Microsoft held a series of closed press briefings at the end of last week detailing the release of the beta version of Visual Studio 11 and the Team Foundation Server 11 application lifecycle management system. With a new feature count in the hundreds, Microsoft says it has made good on a commitment to DevOps by addressing the needs of operations personnel with this version release.
Along with Team Foundation Server 11, Microsoft has also unveiled news of Team Foundation Server 11 Express, which will serve as a scaled back free version of the product for up to five users.
Speaking on an exclusive webcast, Microsoft corporate VP of development division Soma Somasegar promised "productive and agile" tools for those working in team environments. Team Foundation Server 11's reporting tools have been enhanced to now include screenshots and annotations to pinpoint reported bugs more easily for developers.
As programmers continue to ready themselves for the arrival of Windows 8 and its "Metro" user interface, the Visual Studio 11 beta will shortly be released alongside the beta version of the .Net 4.5 framework. Extra morsels announced at this time also include better support for games developers as well as HTML5 and CSS3 — welcome news no doubt for programmers working with ASP.Net applications.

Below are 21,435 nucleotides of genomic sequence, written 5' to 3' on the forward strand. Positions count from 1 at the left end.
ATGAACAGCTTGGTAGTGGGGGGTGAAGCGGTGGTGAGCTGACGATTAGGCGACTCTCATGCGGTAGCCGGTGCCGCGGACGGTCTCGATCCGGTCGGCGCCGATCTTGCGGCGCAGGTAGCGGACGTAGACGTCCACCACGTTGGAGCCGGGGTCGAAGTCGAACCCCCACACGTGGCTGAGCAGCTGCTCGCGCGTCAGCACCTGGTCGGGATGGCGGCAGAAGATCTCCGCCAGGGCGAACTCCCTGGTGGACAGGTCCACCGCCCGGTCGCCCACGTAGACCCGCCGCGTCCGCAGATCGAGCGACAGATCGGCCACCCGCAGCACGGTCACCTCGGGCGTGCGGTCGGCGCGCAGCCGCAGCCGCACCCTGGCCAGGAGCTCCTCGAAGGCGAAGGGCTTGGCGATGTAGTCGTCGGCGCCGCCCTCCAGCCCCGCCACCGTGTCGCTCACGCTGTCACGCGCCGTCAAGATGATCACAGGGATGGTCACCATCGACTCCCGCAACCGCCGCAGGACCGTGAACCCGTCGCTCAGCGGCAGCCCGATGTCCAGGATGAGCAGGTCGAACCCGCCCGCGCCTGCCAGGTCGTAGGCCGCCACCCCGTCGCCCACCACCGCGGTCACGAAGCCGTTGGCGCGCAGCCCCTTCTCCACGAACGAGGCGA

Addressing the enhancements aimed at the operations team level, Microsoft's corporate VP of Visual Studio Jason Zander has said that he understands developers' frustrations in terms of being able to get what he called "actionable feedback" from the ops team to the programming unit. The new products will therefore integrate more closely with Microsoft's Systems Center Operations Manager product — a move which the company hopes provide new channels for operations to collaborate (or, more importantly, directly inform) the development team as to the nature of a bug as it is in encountered.
Although more information is on the way, early previews appear to suggest that Visual Studio has taken a more monochrome approach to its user interface presentation in order to reduce developer distractions brought about by superfluous colors and extraneous widgets. Perhaps not a back to basics approach, but certainly a more directly and adroitly delivered product appears to have been produced.